So, I have a variety of assessment tools that help me to make the judgment about your level of learning.  You know what those tools are.  You have the ability to work out what is the best strategy for doing well on these tools.  You know the way in which your performance will be judged – you have seen the grading scale I will use.  Still, we do face some enormous constraints in all of this.

     The biggest constraint has to be that it is impossible for me to treat you each on an individual basis in this process.  I cannot personally tutor each and every one of you, and assess you exclusively.  There is not the time necessary for that – not in a class of forty, and certainly not in a class of over one hundred.  Indeed, the university has many expectations for how I spend my time beyond that spent just on this class.  So, you are processed as a group.  That probably sounds rather cynical, but that is what we are doing.  Unless otherwise directed by the administration of the college, or the university, I will treat each and every one of you equally.  I want you to think about that.  Equally.  That means, I cannot be fair to you as an individual.  I do not assess one student’s circumstances relative to another student.  In fact, I cannot do this – it would be impossible.  So, I treat you all the same ...

     I cannot make a decision that is “fair” to the individual.  Instead, I have to make a decision that is fair to the group.  It is your responsibility to be here for exams.  If you cannot be here, then you are most likely going to get a zero.  That is a standard of equality that is applied to every student.

     But, there are always exceptions.  And, I am open to finding a special accommodation for a problem of an extraordinary nature.  One semester, I had a student hospitalized with a kidney failure – of course I made a special accommodation.  But, I am not going to make special accommodations for you when you have trouble squeezing school into your busy life.

     I can do this because ... this is not your one and only chance to take microeconomics, and if the circumstances of your life swamp your willingness and ability to participate in this process, there will be other opportunities that you can avail yourself of.

     Although it is up to you to learn, we are all in this together.  We have a deadline that we have to adhere to.  You have materials that are assigned to you, and you have a schedule showing what will be done in each class over the semester …  Your goal is to learn about economics.  It is my hope that at the end of this semester you not only feel like you have learned about economics, but that you have also demonstrated that to me through your performance on our various assessment tools.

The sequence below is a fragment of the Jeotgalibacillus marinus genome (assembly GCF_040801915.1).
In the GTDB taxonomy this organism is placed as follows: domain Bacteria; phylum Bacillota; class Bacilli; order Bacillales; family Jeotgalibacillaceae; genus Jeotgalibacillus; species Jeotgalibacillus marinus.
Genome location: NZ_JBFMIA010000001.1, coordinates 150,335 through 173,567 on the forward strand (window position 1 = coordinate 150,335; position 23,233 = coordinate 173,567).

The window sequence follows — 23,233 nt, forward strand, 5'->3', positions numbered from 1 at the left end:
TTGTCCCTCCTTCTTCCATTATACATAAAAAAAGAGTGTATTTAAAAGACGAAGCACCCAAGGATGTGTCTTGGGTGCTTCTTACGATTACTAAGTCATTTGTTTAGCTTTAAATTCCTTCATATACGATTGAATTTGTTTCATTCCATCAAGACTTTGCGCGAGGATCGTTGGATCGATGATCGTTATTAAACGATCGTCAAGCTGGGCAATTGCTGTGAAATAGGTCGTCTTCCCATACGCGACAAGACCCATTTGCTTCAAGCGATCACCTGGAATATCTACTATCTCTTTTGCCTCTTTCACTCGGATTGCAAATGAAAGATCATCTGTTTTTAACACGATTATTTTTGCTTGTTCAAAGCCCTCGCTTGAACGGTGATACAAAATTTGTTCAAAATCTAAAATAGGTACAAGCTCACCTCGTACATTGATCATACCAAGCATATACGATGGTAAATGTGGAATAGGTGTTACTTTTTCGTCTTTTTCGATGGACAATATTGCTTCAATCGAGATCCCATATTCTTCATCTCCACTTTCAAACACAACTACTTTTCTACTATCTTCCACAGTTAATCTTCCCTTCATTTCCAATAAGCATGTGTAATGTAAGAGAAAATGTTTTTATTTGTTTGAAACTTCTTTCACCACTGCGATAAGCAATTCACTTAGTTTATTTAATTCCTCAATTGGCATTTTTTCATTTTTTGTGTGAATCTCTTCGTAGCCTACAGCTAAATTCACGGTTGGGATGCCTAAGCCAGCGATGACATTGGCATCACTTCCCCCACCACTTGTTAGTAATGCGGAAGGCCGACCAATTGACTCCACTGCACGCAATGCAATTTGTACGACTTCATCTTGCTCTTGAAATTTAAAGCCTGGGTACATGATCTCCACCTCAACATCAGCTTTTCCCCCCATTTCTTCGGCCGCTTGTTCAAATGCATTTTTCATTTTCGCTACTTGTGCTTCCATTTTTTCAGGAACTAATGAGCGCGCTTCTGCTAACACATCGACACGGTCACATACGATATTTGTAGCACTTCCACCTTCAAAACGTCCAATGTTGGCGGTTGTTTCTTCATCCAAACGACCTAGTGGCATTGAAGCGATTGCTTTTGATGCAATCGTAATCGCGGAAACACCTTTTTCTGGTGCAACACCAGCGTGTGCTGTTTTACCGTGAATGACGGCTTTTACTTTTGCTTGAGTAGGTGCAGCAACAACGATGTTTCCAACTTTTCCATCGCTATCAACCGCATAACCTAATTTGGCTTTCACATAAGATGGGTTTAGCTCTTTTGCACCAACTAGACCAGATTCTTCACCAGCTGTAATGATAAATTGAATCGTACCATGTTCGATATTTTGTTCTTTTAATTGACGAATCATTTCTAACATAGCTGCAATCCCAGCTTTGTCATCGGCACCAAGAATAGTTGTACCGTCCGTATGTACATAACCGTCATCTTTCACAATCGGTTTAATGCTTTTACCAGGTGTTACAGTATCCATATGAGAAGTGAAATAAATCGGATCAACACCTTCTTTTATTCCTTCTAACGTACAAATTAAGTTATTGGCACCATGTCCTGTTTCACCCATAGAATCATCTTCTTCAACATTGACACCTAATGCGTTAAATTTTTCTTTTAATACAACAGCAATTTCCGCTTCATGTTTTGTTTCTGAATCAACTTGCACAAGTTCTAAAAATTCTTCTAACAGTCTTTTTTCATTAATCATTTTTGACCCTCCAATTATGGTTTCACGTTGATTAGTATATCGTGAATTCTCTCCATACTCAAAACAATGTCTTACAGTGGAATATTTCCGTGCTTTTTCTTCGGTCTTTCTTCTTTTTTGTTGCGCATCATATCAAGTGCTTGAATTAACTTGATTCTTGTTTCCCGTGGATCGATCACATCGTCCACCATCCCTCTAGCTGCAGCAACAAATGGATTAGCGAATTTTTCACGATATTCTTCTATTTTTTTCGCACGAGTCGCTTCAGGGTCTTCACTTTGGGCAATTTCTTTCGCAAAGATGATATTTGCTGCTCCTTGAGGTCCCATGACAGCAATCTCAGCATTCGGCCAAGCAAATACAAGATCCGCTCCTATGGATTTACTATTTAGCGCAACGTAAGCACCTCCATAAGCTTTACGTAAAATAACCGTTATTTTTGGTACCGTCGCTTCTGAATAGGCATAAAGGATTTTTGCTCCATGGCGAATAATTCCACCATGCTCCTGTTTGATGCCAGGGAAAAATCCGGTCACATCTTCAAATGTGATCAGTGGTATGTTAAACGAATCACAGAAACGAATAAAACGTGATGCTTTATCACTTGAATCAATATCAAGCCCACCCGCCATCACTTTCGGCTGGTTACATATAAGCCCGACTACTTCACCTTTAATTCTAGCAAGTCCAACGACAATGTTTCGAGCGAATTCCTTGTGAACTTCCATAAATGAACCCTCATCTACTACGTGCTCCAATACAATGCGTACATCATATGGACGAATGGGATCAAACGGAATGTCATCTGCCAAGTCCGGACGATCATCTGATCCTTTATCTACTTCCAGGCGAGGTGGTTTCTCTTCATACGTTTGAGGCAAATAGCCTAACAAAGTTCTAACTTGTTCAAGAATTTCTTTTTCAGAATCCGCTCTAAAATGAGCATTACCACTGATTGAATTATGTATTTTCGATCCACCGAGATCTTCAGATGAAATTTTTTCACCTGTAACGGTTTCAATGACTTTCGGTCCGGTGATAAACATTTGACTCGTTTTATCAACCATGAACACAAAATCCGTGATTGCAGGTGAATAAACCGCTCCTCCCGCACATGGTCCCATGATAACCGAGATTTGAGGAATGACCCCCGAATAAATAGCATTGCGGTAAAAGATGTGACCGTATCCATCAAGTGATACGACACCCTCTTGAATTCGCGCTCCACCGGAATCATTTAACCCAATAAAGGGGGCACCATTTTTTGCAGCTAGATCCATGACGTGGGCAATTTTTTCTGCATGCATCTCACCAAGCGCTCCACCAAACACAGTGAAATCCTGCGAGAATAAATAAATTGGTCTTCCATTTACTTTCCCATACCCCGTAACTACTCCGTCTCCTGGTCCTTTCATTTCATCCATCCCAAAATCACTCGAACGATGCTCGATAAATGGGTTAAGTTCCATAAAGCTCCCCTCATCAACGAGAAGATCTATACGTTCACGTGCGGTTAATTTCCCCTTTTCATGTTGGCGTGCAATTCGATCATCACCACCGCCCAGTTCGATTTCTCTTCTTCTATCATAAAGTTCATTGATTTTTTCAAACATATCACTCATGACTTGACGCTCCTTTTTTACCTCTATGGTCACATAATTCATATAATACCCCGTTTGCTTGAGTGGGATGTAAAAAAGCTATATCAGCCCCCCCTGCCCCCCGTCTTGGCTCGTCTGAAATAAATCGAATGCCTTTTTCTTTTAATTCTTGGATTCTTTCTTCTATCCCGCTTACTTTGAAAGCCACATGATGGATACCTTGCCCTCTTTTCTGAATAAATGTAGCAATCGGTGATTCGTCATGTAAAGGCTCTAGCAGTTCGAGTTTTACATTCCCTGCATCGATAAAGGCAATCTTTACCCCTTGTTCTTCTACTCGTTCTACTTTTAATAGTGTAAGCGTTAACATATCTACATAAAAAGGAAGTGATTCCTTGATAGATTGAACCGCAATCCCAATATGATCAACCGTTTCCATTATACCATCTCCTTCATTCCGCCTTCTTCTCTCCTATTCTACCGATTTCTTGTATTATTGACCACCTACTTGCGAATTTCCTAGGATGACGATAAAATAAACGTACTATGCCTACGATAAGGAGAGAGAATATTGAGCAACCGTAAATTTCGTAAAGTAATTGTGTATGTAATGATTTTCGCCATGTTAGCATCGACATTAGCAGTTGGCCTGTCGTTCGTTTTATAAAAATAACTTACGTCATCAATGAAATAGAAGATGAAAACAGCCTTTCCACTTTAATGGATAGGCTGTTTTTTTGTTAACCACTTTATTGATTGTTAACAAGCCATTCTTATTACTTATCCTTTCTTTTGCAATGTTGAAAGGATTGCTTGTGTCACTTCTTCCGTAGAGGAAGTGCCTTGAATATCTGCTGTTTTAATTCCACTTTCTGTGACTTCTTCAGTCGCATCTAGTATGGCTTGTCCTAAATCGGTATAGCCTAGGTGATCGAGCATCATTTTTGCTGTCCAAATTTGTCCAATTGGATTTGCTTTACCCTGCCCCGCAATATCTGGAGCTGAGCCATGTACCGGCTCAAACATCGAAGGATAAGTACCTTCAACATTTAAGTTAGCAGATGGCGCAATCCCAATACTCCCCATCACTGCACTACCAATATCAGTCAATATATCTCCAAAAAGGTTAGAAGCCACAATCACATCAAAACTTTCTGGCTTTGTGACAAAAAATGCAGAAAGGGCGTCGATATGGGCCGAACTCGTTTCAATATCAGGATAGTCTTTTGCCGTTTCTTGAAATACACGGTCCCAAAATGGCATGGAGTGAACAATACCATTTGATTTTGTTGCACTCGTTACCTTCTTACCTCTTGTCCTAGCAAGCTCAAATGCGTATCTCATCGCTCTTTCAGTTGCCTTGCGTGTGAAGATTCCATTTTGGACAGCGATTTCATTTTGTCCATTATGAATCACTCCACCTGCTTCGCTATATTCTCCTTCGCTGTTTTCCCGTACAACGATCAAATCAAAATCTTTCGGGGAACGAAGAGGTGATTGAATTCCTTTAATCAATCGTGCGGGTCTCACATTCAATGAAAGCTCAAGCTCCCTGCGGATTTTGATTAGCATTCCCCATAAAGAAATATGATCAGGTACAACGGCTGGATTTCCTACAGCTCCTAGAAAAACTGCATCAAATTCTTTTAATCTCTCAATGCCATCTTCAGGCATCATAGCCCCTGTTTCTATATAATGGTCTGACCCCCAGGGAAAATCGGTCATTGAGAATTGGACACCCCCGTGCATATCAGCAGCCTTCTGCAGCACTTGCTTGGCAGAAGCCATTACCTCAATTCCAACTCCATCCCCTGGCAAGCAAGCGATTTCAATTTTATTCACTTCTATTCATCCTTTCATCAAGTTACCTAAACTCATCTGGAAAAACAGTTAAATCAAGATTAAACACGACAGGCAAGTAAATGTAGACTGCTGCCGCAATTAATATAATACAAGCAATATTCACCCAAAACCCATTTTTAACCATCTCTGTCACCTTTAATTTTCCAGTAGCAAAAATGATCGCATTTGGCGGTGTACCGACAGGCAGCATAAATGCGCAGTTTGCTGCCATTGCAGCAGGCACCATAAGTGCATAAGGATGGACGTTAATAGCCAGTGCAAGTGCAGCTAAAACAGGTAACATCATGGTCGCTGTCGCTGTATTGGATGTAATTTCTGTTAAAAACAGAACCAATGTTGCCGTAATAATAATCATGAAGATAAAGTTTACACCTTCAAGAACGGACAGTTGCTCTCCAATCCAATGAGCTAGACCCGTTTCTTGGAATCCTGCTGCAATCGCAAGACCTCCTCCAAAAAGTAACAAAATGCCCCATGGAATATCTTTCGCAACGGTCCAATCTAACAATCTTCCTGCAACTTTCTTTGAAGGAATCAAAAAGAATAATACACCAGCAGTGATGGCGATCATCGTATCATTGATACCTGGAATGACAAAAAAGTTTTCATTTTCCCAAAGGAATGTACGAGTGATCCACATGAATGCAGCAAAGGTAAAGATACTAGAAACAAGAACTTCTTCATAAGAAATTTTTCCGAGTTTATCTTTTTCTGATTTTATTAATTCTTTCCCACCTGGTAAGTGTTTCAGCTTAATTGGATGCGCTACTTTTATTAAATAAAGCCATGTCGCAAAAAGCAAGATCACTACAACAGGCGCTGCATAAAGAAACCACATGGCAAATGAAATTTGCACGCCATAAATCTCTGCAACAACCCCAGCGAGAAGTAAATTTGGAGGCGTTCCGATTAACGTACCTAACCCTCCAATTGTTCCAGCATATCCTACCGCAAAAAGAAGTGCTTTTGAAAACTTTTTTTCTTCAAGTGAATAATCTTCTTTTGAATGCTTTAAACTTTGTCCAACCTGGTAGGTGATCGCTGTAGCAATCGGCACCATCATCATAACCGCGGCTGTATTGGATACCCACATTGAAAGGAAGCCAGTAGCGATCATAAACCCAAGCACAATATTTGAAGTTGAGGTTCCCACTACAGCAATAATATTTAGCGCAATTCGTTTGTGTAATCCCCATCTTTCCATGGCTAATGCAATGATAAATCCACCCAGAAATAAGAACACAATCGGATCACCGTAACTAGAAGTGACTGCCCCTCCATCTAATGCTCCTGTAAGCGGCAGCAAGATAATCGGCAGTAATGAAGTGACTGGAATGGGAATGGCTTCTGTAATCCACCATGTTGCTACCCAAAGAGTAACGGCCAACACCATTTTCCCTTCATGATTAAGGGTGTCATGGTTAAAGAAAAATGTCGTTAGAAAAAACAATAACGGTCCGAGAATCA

I am inclined to wish you good luck, but I don’t think that luck really has much to do with it.  Instead, I’ll encourage you to work hard and to seize the opportunity you have to expand your knowledge of the world around you.

Monday, January 22, 2006

     Hiking South Canyon in Grand Canyon - Eric Dhooge and I headed up to the Marble Canyon region for a day hike in South Canyon, which feeds into the Grand Canyon some thirty miles below Lee's Ferry (where the river runners put in to raft through the Grand Canyon).  The forecast was for a clear day - and it was stunningly clear - but with temperatures on the cool side, and only a maximum in the low 50's expected at the river...

Read the Full story, South Canyon Day Hike
in the Hiking Grand Canyon section of the Kaibab Journal

Thursday, January 25, 2006

     Wiretaps, Terrorism and Balance - Recently, a reader asked me about the controversy of the Bush administration’s use of warrantless wiretaps relative to our expectations of personal privacy.  The issue is often framed by liberals as if some line in the sand has been crossed when we lessen the extent of such liberties.  They refuse to acknowledge that we live in a world where tradeoffs are made every day, and that we seek to find the right balance.

     That is, if we were to pursue a policy of maximizing our personal privacy, then we must expect that terrorist activity will increase because we have eliminated one source that could be used to track their activity.  I don’t know anyone who really believes that is what we should do.  On the other hand, if we maximize the chances of tracking and catching terrorists, we would completely sacrifice our personal privacy and we would be living in a police state.  I don’t know of anyone who believes that is what we should do either.  Rather, we seek a balance between these two competing ideals.

     In statistics, we talk about the concept of type I and type II errors.  In fact, this is used in all fields of study.  They are most easily explained in the context of the criminal justice system.  The type I error can be stated as “the probability of convicting an innocent man” while the type II error is “the probability of setting a guilty man free.”  The problem arises from the fact that if you want to lessen the chances of convicting an innocent man, you must accept the outcome that the chances of setting a guilty man free will rise.  Conversely, if you want to reduce the chance of setting a guilty man free, then you will have to accept the chance that you are convicting more innocent men.

     The tradeoff cannot be ignored.  We cannot decide that we will only convict guilty men.  It just doesn’t work that way.  Instead, we look for a consensus about what the balance should be between these two types of error.